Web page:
This year we're going through a familiar battle, trying to decide whether to go somewhere on vacation or make the best of things at home through a summer staycation. We've gone both routes before, and it seems that lately, as our family grows and our income dwindles, we've been more inclined to take the staycation route.
There really isn't anything wrong with doing the whole staycation thing, and in fact, it can actually be quite fun -- and economical -- if done in the right way.
Determining the budget
Determining the budget for a summer staycation can be just as important as a regular vacation. What we tend to do is formulate our staycation budget based upon several factors. First off, we consider what we'd spend on a regular vacation outside the home and then break out what we'd spend on travel and accommodations. This leaves us with the costs that we'd put toward things like food, entertainment, and other sundries. For example, if our vacation budget was $1,500, but we'd spend $1,000 of that on travel and hotel costs, then that would leave us $500 for the rest of our budget. But since we're being good and saving money on our staycation, we might add an additional $100 or $200 back into our staycation budget since we still want to have fun and make this a good time for everyone.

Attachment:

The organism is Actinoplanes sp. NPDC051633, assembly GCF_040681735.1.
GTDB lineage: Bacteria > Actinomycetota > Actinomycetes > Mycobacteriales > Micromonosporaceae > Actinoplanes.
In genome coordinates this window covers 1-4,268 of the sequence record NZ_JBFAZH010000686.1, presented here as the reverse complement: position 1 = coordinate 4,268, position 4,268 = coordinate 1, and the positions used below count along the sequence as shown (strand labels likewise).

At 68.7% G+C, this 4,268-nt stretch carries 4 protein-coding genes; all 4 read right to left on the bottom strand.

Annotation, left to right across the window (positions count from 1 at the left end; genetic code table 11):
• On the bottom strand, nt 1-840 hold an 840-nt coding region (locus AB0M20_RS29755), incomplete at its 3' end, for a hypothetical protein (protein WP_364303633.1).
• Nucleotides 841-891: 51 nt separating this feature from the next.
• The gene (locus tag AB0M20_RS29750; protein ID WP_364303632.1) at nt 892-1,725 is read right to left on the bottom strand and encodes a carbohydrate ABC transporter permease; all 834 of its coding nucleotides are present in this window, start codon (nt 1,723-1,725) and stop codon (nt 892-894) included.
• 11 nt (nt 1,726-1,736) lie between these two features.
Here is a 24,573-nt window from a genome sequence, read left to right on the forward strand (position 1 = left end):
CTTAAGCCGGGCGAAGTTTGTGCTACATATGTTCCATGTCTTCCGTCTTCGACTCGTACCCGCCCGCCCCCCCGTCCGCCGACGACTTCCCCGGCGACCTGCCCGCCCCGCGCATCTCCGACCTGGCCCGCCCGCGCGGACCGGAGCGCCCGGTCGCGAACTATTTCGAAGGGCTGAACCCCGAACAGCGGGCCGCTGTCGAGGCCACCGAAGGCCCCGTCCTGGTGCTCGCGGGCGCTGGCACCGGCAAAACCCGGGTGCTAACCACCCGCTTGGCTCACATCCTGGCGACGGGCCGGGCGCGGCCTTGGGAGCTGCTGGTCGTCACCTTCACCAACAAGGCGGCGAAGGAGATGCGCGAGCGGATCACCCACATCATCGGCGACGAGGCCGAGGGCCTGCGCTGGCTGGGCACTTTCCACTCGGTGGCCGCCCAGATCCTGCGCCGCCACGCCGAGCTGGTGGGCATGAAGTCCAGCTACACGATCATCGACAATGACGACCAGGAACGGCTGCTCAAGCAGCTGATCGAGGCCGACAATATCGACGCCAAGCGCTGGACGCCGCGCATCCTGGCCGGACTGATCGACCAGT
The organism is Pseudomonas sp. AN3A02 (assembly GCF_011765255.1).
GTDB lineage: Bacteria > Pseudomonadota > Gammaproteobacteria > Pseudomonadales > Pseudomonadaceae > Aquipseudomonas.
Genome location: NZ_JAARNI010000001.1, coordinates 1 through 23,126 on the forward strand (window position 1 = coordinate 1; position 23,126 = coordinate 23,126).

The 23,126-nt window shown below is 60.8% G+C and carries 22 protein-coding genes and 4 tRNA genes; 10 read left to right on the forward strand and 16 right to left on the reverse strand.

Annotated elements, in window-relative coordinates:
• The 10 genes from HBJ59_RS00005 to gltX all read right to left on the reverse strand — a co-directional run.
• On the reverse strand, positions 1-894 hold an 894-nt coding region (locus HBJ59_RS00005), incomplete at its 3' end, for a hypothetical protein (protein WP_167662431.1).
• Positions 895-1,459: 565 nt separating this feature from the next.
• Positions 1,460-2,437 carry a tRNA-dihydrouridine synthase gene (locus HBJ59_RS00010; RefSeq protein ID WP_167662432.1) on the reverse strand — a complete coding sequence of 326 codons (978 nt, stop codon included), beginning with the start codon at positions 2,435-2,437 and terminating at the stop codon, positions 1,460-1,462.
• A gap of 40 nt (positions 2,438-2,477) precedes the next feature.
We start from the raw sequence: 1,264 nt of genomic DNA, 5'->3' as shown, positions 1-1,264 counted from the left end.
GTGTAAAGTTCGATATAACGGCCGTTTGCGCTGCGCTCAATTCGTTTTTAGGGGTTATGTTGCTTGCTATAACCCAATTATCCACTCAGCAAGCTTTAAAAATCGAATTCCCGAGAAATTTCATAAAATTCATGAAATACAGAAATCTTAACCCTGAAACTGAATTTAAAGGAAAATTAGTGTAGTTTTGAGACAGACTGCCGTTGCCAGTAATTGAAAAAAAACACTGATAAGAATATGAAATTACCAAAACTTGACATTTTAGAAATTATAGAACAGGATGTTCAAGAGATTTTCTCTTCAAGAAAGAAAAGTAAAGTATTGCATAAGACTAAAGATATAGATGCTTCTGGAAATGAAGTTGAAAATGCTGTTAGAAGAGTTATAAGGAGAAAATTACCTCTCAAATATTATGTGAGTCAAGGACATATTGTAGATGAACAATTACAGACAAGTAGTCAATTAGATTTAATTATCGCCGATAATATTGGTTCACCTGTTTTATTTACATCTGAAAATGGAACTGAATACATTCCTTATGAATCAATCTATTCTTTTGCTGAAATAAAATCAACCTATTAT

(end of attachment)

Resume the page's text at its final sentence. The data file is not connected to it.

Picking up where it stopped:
Building the "to-do" list
The next step in planning our family staycation is creating our "to-do" list. Just as with most vacations, there are particular things we want to do while on our staycation. These items might involve things like going go-karting, taking a trip downtown on the train, heading to the zoo, exploring a new eatery or eating at a few favorite family restaurants, going camping one night, going to the lake or park for a picnic, hitting the indoor playland or pool for the kids, and similar activities.
Getting a list of events together that we want to do and that everyone enjoys can help us better schedule our events, budget for such items, and avoid downtimes.
Breaking up the fun
With our staycation to-do list in hand, we can better determine how to break up our entertainment events. We don't like to pack a bunch of stuff all into a few days and then be left with nothing to do or spending extra money to do more. Therefore, we try to select one or two events for each day of our staycation, allowing us to look forward to and enjoy those events more. This allows us to spread out our staycation over a period of a week or two just as we might while on vacation.
Doing everything at once could leave us bored, out of money, and sitting at home rather than filling two weeks of fun with a variety of events at various locations, but at a cost that's only half the price or less of a vacation away from home.
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The author is not a licensed financial or travel professional. The information provided in this article is for informational purposes only and does not constitute advice of any kind. Any action taken by the reader due to the information provided in this article is solely at the reader's discretion.
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